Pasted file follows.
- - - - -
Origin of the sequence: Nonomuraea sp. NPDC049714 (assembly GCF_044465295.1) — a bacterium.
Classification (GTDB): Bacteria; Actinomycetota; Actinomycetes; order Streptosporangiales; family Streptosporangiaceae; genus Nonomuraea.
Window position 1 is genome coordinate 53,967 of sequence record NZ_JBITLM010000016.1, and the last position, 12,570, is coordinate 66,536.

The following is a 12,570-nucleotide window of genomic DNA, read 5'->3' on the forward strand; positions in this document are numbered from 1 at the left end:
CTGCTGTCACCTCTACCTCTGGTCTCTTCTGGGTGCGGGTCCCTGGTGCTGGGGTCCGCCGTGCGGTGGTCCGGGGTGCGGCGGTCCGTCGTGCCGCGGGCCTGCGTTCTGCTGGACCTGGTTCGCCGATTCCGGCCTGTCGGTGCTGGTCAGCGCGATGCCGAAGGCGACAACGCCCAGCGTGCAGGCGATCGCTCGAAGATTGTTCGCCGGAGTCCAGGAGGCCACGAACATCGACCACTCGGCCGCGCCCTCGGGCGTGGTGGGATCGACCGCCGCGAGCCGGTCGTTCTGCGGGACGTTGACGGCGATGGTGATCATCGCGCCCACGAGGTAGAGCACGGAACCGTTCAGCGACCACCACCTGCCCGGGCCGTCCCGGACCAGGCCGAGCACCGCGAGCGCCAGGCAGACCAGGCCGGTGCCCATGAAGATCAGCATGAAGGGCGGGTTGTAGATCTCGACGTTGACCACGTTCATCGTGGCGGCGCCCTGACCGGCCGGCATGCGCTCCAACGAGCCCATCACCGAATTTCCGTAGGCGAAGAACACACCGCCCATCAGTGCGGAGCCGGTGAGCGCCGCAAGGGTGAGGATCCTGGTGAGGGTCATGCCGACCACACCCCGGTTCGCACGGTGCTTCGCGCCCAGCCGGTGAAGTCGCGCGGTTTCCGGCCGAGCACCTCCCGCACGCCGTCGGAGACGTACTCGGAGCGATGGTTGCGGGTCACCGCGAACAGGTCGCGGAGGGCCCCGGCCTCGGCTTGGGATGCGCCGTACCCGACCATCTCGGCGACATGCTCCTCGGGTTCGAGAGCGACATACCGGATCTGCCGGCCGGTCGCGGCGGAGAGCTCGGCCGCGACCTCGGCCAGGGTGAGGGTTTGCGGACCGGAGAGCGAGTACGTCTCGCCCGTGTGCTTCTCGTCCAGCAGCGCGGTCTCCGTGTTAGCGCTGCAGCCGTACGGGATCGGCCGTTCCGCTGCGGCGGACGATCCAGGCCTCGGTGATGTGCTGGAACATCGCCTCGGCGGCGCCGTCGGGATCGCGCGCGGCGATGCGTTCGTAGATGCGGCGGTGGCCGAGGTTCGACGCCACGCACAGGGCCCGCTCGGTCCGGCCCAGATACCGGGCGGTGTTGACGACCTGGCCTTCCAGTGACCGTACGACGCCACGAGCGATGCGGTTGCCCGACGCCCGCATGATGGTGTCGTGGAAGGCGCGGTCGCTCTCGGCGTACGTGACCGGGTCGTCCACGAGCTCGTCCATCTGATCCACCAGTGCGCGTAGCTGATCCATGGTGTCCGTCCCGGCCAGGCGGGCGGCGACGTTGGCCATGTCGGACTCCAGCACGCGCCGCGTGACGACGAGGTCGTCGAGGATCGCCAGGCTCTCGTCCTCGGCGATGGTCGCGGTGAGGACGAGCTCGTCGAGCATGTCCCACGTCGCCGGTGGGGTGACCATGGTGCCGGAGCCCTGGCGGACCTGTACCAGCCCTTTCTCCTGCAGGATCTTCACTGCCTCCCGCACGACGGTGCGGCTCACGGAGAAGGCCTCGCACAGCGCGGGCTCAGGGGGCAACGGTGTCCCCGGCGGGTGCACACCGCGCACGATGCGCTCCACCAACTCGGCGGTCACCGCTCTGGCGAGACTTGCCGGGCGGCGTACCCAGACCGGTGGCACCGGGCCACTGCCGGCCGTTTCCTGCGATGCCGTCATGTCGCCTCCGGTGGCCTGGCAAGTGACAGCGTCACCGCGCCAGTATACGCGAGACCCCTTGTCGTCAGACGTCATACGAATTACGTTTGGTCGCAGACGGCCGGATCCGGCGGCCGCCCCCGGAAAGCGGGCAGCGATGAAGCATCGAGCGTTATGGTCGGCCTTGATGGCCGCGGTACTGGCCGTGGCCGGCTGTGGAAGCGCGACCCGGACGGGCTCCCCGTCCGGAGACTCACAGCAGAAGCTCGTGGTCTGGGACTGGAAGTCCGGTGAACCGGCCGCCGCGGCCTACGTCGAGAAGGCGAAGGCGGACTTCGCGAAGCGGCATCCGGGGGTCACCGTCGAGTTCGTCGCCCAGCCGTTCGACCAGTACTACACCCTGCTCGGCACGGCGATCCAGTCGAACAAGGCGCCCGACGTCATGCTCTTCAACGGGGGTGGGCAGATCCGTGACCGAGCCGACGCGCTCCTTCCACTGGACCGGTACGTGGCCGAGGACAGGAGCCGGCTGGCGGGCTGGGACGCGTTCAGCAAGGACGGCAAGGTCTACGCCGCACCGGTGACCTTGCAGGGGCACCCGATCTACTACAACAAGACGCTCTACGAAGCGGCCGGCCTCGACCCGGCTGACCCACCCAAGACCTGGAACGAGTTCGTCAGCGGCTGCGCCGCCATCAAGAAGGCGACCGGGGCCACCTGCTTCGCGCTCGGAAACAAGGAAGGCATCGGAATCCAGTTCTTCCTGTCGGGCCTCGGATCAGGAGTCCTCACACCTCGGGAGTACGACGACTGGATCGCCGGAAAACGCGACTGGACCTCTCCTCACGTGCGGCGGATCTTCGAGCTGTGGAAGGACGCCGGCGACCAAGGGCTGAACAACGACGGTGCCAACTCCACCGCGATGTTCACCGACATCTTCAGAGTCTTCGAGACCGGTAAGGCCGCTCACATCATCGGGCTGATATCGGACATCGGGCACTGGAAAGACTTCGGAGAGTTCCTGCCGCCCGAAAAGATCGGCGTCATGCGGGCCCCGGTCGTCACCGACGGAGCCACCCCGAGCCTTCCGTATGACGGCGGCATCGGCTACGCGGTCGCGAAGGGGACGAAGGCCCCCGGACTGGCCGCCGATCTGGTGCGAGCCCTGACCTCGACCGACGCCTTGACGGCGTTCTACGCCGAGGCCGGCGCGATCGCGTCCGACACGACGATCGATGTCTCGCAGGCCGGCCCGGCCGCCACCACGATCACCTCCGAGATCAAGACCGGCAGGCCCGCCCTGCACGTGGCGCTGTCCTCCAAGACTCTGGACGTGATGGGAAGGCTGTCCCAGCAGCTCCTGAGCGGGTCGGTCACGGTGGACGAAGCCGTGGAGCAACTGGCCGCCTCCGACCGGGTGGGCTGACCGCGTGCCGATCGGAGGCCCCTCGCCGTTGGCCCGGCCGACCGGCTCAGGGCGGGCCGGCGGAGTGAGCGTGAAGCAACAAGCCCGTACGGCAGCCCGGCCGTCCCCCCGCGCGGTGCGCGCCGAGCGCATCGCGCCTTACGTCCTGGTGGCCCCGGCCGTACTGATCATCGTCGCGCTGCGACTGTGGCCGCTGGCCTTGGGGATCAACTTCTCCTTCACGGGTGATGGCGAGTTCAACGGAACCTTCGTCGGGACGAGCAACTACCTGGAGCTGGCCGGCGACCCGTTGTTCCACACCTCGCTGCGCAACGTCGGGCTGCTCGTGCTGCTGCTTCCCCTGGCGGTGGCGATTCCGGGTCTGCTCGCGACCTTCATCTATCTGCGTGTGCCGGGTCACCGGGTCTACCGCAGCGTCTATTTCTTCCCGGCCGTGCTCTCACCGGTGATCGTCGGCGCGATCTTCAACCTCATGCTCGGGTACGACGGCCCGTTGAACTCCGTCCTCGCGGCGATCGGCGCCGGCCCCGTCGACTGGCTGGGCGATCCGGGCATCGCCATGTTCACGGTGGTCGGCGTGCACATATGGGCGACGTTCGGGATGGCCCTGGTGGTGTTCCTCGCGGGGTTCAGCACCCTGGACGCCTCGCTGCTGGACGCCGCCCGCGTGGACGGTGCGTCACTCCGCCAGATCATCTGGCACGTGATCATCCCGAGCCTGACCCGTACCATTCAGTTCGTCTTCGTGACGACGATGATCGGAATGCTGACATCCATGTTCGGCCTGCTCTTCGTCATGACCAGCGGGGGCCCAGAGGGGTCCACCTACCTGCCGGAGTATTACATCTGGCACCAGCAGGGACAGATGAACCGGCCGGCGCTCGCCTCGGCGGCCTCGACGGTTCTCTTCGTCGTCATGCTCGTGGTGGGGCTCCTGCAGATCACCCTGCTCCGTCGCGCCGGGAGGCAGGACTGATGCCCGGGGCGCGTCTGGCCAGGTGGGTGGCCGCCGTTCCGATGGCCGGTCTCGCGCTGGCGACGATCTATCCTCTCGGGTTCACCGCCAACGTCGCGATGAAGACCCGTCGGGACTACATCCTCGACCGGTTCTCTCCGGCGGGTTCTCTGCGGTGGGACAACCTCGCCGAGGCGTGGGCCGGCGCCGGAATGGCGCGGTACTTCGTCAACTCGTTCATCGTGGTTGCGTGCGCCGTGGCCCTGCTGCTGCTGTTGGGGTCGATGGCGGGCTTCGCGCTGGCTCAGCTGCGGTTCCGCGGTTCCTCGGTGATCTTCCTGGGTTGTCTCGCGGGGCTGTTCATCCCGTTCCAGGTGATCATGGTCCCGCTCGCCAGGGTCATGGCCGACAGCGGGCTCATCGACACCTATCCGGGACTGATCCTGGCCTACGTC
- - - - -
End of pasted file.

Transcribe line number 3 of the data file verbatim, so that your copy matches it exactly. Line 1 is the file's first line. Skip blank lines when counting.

Window position 1 is genome coordinate 53,967 of sequence record NZ_JBITLM010000016.1, and the last position, 12,570, is coordinate 66,536.